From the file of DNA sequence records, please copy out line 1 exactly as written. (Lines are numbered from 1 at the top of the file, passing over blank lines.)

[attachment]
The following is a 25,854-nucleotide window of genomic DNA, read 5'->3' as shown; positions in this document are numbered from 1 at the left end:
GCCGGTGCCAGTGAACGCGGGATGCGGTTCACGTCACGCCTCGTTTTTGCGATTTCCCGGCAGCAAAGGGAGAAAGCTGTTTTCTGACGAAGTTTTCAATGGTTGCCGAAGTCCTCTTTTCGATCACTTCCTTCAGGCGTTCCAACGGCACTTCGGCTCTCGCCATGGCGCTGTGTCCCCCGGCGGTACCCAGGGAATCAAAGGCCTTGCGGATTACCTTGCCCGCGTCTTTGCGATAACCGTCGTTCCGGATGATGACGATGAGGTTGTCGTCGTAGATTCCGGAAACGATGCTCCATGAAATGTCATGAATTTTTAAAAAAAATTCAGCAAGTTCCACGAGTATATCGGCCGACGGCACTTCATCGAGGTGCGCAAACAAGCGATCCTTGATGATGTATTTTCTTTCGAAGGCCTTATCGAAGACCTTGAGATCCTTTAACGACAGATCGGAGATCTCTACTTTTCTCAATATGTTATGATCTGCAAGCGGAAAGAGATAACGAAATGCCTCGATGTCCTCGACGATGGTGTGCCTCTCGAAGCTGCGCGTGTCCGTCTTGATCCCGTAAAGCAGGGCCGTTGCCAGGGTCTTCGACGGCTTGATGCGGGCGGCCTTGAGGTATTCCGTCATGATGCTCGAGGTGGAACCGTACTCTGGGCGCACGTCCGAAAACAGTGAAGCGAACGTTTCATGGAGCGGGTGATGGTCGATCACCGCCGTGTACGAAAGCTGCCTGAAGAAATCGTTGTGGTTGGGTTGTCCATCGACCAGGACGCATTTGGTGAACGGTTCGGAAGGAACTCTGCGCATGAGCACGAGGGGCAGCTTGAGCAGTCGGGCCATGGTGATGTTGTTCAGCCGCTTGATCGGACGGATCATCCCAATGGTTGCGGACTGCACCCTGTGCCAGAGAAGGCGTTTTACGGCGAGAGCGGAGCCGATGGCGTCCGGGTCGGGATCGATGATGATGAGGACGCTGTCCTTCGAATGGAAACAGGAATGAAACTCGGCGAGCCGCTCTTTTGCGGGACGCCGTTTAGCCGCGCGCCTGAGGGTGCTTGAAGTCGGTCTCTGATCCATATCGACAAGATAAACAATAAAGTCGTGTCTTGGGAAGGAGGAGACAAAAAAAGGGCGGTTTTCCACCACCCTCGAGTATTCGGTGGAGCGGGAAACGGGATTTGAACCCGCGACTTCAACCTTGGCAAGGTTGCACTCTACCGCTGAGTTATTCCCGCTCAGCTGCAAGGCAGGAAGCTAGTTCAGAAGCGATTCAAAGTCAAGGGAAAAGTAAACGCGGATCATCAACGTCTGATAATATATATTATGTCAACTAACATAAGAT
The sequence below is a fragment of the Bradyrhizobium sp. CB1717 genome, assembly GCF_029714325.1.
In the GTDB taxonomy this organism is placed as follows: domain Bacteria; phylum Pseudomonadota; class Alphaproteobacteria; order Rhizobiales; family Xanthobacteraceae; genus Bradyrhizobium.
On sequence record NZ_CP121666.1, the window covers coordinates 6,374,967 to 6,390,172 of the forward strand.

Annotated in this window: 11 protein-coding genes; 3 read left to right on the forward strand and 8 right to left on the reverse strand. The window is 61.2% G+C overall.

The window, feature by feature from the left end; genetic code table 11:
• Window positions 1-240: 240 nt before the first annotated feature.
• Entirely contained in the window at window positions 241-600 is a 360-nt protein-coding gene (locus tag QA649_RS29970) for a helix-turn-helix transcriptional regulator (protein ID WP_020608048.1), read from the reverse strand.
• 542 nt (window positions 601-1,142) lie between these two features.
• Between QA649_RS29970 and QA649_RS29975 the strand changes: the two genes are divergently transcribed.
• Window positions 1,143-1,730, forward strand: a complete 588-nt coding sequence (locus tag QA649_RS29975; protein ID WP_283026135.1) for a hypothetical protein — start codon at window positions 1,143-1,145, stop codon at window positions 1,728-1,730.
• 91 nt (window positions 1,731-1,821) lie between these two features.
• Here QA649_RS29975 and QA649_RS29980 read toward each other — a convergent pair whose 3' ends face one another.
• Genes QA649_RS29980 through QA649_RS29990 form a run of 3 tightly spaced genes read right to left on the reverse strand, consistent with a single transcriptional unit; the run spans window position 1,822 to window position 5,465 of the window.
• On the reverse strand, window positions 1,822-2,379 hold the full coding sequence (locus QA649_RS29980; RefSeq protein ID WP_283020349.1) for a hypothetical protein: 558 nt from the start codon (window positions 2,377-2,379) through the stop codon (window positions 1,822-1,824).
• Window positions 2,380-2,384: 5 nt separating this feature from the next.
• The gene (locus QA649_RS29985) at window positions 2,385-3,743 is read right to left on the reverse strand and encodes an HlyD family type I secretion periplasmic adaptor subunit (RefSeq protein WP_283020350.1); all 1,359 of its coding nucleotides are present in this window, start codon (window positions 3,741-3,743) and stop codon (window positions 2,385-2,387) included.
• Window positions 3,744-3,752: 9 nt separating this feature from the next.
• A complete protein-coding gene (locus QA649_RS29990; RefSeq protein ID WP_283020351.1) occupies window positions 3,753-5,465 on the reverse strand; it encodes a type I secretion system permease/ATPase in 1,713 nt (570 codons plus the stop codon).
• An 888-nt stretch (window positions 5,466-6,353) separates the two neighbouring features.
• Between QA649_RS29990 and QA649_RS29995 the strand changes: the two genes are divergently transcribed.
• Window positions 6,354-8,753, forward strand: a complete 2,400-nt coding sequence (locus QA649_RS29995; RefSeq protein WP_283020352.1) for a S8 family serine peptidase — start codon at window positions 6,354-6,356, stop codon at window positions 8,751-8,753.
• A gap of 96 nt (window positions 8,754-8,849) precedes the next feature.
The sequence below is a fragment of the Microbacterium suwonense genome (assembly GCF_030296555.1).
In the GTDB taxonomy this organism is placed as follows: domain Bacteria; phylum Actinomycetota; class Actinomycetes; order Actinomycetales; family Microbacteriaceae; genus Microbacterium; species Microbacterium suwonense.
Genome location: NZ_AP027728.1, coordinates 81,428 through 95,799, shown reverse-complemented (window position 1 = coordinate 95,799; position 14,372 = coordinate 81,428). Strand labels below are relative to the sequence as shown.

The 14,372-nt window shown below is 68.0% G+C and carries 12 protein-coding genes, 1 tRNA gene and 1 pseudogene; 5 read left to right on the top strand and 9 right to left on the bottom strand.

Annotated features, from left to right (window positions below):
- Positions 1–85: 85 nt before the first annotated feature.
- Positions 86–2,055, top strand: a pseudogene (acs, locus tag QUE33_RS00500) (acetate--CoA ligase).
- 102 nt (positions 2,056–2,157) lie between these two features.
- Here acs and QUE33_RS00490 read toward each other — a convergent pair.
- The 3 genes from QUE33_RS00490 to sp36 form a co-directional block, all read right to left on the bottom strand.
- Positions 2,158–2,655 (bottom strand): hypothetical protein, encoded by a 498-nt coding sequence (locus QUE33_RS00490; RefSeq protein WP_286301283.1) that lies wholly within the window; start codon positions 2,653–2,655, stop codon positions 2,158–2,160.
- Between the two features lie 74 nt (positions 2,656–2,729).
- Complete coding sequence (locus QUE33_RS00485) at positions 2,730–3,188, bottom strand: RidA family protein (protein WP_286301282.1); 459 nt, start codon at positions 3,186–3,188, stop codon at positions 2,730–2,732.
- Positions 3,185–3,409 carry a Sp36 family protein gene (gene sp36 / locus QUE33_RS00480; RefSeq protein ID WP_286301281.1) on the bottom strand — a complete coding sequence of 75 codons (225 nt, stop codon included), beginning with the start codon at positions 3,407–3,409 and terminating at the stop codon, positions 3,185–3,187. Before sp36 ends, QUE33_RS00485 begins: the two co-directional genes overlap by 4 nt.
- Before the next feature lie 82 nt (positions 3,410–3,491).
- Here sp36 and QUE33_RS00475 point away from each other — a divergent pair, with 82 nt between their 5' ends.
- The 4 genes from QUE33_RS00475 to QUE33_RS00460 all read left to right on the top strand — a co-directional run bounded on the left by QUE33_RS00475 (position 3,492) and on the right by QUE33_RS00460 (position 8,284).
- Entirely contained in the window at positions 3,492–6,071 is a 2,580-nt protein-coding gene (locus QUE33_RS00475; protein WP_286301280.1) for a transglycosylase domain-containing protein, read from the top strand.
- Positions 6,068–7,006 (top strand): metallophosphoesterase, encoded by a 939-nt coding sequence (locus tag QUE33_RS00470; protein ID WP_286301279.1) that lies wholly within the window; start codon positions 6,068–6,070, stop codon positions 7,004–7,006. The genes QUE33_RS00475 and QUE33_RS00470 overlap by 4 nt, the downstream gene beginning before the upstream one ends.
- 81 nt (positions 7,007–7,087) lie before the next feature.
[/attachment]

The following is a 25,854-nucleotide window of genomic DNA, read 5'->3' as shown; positions in this document are numbered from 1 at the left end: